Following action at the state level, Corteva Inc (formally part of Dow Chemical, which was the largest US producer of chlorpyrifos) announced it will cease production of the chemical by the end of 2020.  Dow Chemical had close ties to President Trump. Among other things, the company reportedly donated $1 million for Trump’s inauguration and its CEO previously played a chief advisory role to the president, heading up his now-defunct American Manufacturing Council.

 

The Cornhusker State’s Toxic Disaster

The Nebraska state insect is the honey bee, but University of Nebraska entomology professor Judy Wu-Smart struggled for years with chronic bee deaths in her research colonies before discovering that an ethanol plant had been responsible for creating the toxic environment responsible for killing the State’s honored insects. 

In a story reported earlier this year in the Guardian, AltEn, an ethanol plant in Mead, Nebraska was found to be the source of horrific community illness, as well as livestock and honey bee kills. For three years the plant burned seeds coated with neonicotinoid pesticides, 98% of the unplanted treated seed in the US, generating piles of waste that seeped into the environment miles away from the plant itself. 

Earlier this year, the plant was shut down but the cleanup has yet to happen. Nebraska’s legislature, spurred by the disastrous press, has passed a bill banning neonicotinoid seed burning. On April 29, 2021 the bill was given to the Governor for signature.  Similar legislation in Illinois didn’t pass through committee; Minnesota’s legislation on the same issue is still live. As of this writing, there is no national legislation to keep other ethanol plants from taking on these toxic seeds, and with little industry opposition to the bill in Nebraska or Minnesota, it seems likely that we could soon see a disaster like AltEn happen in another state.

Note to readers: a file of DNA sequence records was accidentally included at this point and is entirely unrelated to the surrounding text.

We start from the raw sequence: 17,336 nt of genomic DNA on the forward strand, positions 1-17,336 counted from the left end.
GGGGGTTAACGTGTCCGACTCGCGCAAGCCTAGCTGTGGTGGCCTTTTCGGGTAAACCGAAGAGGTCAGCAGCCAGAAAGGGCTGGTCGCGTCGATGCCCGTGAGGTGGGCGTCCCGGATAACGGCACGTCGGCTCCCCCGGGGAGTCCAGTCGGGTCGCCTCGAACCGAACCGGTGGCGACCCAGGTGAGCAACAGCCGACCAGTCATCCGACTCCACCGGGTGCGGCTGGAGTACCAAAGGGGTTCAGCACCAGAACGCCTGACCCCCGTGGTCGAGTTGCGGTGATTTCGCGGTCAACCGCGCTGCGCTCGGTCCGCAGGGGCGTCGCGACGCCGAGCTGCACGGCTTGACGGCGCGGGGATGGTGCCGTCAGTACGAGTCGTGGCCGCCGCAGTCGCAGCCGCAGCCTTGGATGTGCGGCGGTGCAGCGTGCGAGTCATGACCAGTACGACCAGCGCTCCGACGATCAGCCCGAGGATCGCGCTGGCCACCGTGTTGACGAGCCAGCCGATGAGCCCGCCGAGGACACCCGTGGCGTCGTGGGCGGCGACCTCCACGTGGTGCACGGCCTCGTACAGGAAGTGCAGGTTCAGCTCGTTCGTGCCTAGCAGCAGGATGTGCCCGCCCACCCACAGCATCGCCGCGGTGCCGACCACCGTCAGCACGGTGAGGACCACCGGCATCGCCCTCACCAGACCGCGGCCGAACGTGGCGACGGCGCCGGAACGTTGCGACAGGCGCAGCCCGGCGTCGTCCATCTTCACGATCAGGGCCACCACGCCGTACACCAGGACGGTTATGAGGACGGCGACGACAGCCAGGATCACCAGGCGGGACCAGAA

The AltEn catastrophe has the country considering both the dangers of unused seed disposal and the need for regulation of treated seed- a regulatory loophole the  PSC has long advocated for closing. How many communities have to suffer before EPA steps up to prevent the pesticide industry’s irresponsible behavior?

PSC Outreach

The PSC has presented to several beekeeping organizations via Zoom in the last year. Our first in-person event will be at EAS August 11-13 in Kentucky. 
Click here to request a speaker for your group!

How to Help:

• Champion our work fighting the pesticide industry on behalf of managed and native pollinators with your donation!

• You support the ag industry with every food purchase you make–what are you choosing to support? Organic or conventionally grown produce? Farmers engaged in progressive regenerative agriculture or large corporate suppliers? Where you spend your dollars makes a difference–choose to support those that support you!

DONATE

The Pollinator Stewardship Council is dedicated to defending pollinators across the United States from the adverse impact of pesticides. We are a 501(c)(3) nonprofit organization, and all donations are tax-deductible.